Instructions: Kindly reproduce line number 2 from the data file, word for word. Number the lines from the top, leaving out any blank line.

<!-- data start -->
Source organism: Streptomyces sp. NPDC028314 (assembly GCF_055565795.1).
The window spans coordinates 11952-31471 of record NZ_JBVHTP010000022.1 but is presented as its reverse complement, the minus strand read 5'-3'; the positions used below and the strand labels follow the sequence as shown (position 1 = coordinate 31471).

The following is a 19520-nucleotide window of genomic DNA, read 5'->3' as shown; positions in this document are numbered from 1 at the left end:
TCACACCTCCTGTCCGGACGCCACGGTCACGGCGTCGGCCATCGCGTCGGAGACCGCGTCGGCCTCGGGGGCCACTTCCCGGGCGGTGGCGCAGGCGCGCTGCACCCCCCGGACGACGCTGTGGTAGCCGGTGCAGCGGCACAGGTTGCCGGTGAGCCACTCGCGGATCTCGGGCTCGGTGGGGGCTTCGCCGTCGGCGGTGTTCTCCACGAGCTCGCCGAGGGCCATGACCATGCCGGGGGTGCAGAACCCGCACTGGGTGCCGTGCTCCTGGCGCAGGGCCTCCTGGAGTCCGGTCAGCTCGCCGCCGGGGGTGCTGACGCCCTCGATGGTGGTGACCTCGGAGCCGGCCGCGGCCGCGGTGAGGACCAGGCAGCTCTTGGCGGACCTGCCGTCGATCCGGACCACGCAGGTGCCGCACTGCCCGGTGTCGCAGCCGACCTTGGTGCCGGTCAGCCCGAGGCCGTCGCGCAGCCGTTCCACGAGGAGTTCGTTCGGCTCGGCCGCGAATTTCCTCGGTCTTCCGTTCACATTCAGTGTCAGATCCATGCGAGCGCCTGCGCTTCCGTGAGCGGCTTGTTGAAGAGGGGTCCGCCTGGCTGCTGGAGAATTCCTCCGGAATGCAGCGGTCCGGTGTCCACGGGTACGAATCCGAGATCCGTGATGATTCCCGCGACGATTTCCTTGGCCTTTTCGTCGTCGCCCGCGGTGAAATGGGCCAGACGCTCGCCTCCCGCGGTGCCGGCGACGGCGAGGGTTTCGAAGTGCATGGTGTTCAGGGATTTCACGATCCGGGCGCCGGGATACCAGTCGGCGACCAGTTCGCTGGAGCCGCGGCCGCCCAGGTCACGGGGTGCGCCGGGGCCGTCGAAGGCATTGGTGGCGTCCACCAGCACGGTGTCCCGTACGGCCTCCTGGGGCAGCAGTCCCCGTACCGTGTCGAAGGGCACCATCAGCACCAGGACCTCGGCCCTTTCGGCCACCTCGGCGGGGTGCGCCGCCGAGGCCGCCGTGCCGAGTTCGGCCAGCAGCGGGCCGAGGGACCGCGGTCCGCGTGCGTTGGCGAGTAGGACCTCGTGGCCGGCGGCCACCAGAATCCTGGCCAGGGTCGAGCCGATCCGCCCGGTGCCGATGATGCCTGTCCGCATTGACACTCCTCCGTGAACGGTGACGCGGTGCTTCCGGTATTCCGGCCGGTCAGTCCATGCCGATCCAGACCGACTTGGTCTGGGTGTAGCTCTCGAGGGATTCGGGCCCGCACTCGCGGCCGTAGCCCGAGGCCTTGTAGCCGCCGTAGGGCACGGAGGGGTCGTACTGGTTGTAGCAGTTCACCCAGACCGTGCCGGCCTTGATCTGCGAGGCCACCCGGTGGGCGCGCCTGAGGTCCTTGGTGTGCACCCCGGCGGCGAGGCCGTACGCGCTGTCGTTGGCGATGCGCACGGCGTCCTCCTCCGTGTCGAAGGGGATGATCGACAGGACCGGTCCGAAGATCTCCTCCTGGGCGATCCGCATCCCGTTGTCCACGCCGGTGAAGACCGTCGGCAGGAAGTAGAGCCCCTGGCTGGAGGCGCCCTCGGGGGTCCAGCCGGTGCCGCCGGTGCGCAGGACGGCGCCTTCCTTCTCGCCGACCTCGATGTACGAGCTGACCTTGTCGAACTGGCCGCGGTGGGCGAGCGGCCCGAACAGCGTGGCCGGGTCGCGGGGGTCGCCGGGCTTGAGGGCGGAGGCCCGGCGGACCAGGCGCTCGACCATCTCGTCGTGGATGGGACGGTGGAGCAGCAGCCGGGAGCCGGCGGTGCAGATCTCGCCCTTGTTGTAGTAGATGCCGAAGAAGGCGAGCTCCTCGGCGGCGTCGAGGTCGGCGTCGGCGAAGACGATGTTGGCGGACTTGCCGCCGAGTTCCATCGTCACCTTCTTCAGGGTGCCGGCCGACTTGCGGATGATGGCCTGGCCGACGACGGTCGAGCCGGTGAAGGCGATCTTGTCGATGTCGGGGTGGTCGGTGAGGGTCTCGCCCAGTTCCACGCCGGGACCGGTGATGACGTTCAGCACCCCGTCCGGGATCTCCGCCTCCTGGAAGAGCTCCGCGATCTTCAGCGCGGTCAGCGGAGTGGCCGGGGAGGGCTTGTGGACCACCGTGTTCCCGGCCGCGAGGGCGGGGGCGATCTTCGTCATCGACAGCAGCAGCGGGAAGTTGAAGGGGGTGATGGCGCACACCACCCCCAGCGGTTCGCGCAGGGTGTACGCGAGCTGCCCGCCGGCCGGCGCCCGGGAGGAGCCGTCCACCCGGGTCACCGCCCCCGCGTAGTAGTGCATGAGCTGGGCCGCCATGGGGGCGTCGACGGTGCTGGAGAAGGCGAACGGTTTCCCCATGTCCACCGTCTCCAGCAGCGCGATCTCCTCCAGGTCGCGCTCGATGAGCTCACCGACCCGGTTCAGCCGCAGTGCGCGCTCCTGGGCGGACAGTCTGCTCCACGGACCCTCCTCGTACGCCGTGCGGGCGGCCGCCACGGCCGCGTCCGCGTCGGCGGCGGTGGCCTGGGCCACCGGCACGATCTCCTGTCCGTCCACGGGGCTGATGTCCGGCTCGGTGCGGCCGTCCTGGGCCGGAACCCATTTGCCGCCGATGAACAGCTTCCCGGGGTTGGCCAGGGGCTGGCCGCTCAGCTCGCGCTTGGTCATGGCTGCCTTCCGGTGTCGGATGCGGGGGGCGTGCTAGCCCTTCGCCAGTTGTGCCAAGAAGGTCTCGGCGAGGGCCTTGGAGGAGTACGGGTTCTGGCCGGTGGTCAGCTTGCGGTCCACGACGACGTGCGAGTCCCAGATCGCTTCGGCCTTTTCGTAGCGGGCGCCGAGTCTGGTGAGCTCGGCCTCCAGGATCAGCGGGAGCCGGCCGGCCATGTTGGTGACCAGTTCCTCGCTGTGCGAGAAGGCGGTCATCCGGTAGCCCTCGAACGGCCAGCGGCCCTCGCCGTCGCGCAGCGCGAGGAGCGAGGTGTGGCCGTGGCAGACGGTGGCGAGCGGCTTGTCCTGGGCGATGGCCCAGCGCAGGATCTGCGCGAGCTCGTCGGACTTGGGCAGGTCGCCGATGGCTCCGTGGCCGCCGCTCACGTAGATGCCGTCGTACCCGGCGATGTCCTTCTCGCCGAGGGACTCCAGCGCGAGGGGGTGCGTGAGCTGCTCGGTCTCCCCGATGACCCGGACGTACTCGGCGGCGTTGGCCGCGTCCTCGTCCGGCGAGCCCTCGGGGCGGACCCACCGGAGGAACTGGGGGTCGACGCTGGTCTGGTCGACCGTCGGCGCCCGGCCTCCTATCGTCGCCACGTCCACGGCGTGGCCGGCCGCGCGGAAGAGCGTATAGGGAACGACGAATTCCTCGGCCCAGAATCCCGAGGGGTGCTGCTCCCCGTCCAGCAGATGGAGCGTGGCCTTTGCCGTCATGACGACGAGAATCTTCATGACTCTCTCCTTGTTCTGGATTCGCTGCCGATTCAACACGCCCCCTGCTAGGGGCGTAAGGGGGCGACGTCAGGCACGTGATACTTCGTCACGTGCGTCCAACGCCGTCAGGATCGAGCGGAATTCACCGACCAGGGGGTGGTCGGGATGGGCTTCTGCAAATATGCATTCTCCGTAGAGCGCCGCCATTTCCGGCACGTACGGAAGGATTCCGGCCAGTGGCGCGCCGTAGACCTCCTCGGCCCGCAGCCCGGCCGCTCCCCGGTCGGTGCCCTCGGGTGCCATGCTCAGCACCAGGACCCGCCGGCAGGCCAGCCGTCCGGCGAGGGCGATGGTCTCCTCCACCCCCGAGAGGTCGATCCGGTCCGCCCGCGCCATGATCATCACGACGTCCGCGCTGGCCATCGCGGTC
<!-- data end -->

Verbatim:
The window spans coordinates 11952-31471 of record NZ_JBVHTP010000022.1 but is presented as its reverse complement, the minus strand read 5'-3'; the positions used below and the strand labels follow the sequence as shown (position 1 = coordinate 31471).